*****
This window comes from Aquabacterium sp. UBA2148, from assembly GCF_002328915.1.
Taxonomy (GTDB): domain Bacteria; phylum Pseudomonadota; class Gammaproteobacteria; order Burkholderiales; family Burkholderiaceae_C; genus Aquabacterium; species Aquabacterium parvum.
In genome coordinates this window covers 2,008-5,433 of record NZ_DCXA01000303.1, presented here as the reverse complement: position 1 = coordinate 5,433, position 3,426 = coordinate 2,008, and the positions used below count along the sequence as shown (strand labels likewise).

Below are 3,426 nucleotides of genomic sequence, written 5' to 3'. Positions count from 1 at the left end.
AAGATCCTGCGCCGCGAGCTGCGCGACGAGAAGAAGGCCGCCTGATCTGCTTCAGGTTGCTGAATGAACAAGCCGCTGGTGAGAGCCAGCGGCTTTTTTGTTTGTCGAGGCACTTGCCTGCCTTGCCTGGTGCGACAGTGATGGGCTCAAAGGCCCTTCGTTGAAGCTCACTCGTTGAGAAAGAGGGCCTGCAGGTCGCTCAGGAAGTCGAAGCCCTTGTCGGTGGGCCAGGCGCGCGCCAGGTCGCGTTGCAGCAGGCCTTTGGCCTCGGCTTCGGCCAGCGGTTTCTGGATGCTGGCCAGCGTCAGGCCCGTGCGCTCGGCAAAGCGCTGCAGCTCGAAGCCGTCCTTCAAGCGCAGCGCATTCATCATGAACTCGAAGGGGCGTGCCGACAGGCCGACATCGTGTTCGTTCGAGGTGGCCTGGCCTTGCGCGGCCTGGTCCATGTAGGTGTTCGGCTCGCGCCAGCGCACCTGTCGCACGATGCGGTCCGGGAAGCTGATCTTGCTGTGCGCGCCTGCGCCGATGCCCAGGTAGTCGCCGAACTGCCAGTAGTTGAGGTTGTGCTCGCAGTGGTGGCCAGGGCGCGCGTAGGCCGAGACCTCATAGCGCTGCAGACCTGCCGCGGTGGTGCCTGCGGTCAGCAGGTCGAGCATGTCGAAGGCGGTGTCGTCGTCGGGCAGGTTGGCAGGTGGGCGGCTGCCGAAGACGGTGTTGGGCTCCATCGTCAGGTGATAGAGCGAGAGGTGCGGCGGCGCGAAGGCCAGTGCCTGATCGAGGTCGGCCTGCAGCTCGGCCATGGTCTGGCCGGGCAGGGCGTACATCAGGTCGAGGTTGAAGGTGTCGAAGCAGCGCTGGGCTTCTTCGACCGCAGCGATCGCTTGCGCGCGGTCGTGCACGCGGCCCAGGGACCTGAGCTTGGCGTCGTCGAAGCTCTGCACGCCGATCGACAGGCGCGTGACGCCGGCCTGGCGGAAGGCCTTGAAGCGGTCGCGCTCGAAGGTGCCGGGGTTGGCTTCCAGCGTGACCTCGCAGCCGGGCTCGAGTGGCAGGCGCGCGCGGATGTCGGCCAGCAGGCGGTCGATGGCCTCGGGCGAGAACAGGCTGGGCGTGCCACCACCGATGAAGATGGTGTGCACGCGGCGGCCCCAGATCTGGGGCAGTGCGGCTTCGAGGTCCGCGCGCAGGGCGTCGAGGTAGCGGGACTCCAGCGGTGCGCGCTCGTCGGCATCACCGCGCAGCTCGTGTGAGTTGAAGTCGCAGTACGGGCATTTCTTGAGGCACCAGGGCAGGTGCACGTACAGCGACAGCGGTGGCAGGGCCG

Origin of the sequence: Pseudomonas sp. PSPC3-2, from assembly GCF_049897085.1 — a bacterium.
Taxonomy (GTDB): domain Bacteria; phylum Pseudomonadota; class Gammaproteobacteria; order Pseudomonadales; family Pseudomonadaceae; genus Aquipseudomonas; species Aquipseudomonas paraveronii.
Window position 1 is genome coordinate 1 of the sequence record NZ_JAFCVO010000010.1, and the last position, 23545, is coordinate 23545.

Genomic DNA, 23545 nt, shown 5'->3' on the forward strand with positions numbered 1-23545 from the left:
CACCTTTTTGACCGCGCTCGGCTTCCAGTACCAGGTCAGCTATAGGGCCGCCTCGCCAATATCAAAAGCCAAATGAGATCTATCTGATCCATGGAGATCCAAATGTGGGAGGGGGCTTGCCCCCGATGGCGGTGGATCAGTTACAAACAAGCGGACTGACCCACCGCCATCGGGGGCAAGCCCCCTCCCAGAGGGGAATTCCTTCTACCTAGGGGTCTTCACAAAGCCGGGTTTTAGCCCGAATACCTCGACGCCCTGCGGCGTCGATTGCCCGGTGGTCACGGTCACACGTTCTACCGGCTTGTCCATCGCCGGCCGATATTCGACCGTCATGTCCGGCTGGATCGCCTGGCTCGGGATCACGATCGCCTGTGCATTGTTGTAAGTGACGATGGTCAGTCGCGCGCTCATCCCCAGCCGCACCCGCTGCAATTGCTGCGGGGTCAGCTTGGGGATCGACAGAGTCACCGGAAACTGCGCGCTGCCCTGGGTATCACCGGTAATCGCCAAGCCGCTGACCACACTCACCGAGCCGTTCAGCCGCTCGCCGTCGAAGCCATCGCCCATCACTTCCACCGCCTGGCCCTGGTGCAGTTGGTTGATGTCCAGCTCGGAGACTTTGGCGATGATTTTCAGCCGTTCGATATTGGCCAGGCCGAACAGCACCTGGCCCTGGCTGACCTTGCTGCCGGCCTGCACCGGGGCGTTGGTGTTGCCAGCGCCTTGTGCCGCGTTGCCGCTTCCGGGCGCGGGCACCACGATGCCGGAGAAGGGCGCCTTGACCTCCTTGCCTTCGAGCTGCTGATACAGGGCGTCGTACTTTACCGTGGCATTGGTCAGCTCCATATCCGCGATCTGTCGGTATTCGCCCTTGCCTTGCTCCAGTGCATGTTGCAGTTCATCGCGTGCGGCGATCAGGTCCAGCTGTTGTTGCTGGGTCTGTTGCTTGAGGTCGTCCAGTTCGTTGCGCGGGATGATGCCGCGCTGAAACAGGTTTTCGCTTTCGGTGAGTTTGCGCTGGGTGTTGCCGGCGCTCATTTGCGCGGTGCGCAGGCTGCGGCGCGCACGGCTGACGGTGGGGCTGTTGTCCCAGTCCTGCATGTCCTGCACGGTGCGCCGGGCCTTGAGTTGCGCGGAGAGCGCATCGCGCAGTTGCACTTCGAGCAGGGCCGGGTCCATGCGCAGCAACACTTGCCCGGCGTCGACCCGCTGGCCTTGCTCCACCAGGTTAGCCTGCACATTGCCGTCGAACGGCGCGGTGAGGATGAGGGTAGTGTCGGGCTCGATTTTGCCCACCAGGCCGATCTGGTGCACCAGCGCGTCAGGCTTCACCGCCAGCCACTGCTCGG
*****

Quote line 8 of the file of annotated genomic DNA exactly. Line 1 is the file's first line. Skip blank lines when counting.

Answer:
Window position 1 is genome coordinate 1 of the sequence record NZ_JAFCVO010000010.1, and the last position, 23545, is coordinate 23545.